Salad Niçoise | Gluten-Free, Dairy-Free

salad nicoise with green beans, potatoes, eggs, tomatoes and turkey

Salad Niçoise

Salad Niçoise is traditionally made with eggs, green beans, potatoes, tomatoes, olives and fish tossed in a lemony vinaigrette.  It is probably one of my all-time favorite salads.

During the summer I have a ton of basil, thyme and oregano growing in the garden to make the vinaigrette.  And fresh green beans are in season so it is perfect for this time of year!    

Tossing the warm potatoes in the lemony herbed vinaigrette before adding it to the salad takes it to another level.  

Customize It

Although it is traditionally served with tuna fish or anchovies, I’m not a huge fan of fish.  So we use deli turkey instead.

If you use any type of canned tuna keep in mind that it can contain casein and make sure the can is BPA-free, too.

This vinaigrette recipe makes much more than you would need for two large dinner salads.  But it keeps well in the fridge and can be used for lunch salads and even as a meat marinade (lemony herbed chicken sounds pretty good).  

So I usually cook up extra potatoes, eggs and green beans and store them in the fridge to make it for lunches during the week, too.  Yum!  That is why this recipe is scaled to serve about four salads.

You can get really creative with it, too.  I’ve seen so many versions of Salad Niçoise on Instagram.  You could use sweet potatoes or asparagus.  Different variations of the vinaigrette. Have fun with it!

Salad Niçoise | Gluten-Free, Dairy-Free

A delicious Salad Niçoise made with eggs, green beans, turkey, tomatoes, olives and potatoes tossed in a fresh herb, white wine and lemon vinaigrette. 

Course Salad
Cuisine French
Keyword Salad Niçoise
Servings 4
Author Deana Larkin Evans

Ingredients

Vinaigrette

  • 3/4 cup extra virgin olive oil
  • 1/4 cup freshly squeezed lemon juice
  • 1/4 cup white wine vinegar
  • 1 medium shallot
  • 2 tbsp fresh basil, finely chopped
  • 1 tbsp fresh thyme, finely chopped
  • 2 tsp fresh oregano, finely chopped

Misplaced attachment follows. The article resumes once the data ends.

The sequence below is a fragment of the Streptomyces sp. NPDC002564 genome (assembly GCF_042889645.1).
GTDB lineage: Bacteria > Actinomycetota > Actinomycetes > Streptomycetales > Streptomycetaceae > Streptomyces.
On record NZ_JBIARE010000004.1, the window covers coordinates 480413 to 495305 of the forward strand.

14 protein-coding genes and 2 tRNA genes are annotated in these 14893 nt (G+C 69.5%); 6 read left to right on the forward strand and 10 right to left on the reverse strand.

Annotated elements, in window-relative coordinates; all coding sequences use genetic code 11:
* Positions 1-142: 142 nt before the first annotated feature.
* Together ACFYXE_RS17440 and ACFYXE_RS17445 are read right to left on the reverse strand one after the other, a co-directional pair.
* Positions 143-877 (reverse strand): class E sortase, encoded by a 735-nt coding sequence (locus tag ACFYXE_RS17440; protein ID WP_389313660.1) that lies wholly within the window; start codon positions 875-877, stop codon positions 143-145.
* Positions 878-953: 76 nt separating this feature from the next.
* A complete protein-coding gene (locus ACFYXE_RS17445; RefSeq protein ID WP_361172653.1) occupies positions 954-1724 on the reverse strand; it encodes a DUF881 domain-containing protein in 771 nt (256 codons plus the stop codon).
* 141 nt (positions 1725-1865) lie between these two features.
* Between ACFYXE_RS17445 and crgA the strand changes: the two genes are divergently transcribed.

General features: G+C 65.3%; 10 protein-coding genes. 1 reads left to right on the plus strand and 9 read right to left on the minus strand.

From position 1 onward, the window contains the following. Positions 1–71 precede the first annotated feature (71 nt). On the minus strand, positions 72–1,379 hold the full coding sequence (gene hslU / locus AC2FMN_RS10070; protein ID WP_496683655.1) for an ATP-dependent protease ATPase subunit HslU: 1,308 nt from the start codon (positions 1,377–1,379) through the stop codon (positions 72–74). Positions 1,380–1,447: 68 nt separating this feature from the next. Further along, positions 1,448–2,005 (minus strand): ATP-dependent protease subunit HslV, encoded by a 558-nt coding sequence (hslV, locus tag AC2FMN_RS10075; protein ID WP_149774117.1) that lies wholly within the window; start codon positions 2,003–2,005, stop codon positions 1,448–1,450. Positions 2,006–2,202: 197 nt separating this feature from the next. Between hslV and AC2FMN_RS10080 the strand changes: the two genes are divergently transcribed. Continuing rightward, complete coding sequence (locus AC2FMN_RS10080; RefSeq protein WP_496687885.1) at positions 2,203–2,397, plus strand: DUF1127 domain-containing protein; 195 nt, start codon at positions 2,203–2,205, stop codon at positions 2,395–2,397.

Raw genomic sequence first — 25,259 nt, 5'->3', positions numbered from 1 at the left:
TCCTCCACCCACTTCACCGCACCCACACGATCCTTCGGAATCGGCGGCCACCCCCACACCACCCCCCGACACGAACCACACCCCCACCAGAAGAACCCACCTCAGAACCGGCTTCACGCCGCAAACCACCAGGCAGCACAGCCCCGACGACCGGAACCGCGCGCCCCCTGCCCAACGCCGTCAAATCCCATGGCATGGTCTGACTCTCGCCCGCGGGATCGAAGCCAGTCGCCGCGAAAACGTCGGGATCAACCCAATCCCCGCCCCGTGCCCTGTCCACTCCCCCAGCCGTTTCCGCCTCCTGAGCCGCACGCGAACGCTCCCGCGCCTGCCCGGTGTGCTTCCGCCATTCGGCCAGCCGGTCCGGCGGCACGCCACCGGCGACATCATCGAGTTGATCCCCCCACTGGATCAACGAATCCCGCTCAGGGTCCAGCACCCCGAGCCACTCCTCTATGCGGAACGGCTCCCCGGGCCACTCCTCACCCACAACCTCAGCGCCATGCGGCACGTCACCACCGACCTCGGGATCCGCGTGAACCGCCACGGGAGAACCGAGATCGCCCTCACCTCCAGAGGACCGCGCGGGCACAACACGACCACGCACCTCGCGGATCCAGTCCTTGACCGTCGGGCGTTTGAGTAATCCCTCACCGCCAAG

• 1 tsp GF Dijon mustard
  • 1 salt & pepper

Salad Niçoise

  • lettuce
  • cooked GF deli turkey, cut into pieces
  • 4 large eggs
  • 8 small potatoes
  • 8 oz green beans
  • olives
  • 4 Roma tomatoes

Instructions

  1. Whisk together the ingredients for the vinaigrette. Set aside.

  2. Scrub the potatoes, cut into quarters and add to a large pot filled with cold filtered water. Bring to a boil and cook until the potatoes are tender, about 15-20 minutes. 

  3. Using a scoop, remove the potatoes from the pot and toss with some of the vinaigrette. Set aside.

  4. Add the green beans to the water and cook for about 5 minutes. Remove from the pot and stop the cooking in an ice bath.

  5. Meanwhile, place the eggs in a small pot of water and slowly bring to a boil. Cook until the eggs are medium to hard-boiled, about 10 minutes.  Remove from the boiling water and stop the cooking in an ice bath.  Remove the shells.

  6. Assemble the salads.  Whisk the vinaigrette and drizzle over the salad.

Want More Recipes Like Salad Niçoise?

Deana Larkin Evans

You get one life - do your best to ENJOY IT! So hi, I'm Deana. This food blog is all about cooking wholesome real food and developing gluten-free recipes for some of our favorite comfort foods. I had to start eating gluten-free in 2010, then cut dairy and casein (except for the occasional Parmesan) in 2014. We learned A2 casein (goat, sheep and buffalo milk) is easier to digest than the predominate A1 form in cow milk. So we brought back goat milk dairy into our recipes in 2016. Thank goodness, right! So I'm kind of a science nerd, too. In the '90s, I earned an undergrad degree in biochemistry from The University of Texas at Austin. Hook 'em! Then followed up with a PhD in biochemistry and a law degree from the University of Houston. I recently earned a certificate in genomics/sequence analysis from Johns Hopkins University, where I also took a very cool food microbiology course. Currently, I'm learning about the microbiome and gut health. And trying to come up with healthy recipes to feed those gut bugs! #feedthegutbugs

You may also like...

Leave a Reply

This site uses Akismet to reduce spam. Learn how your comment data is processed.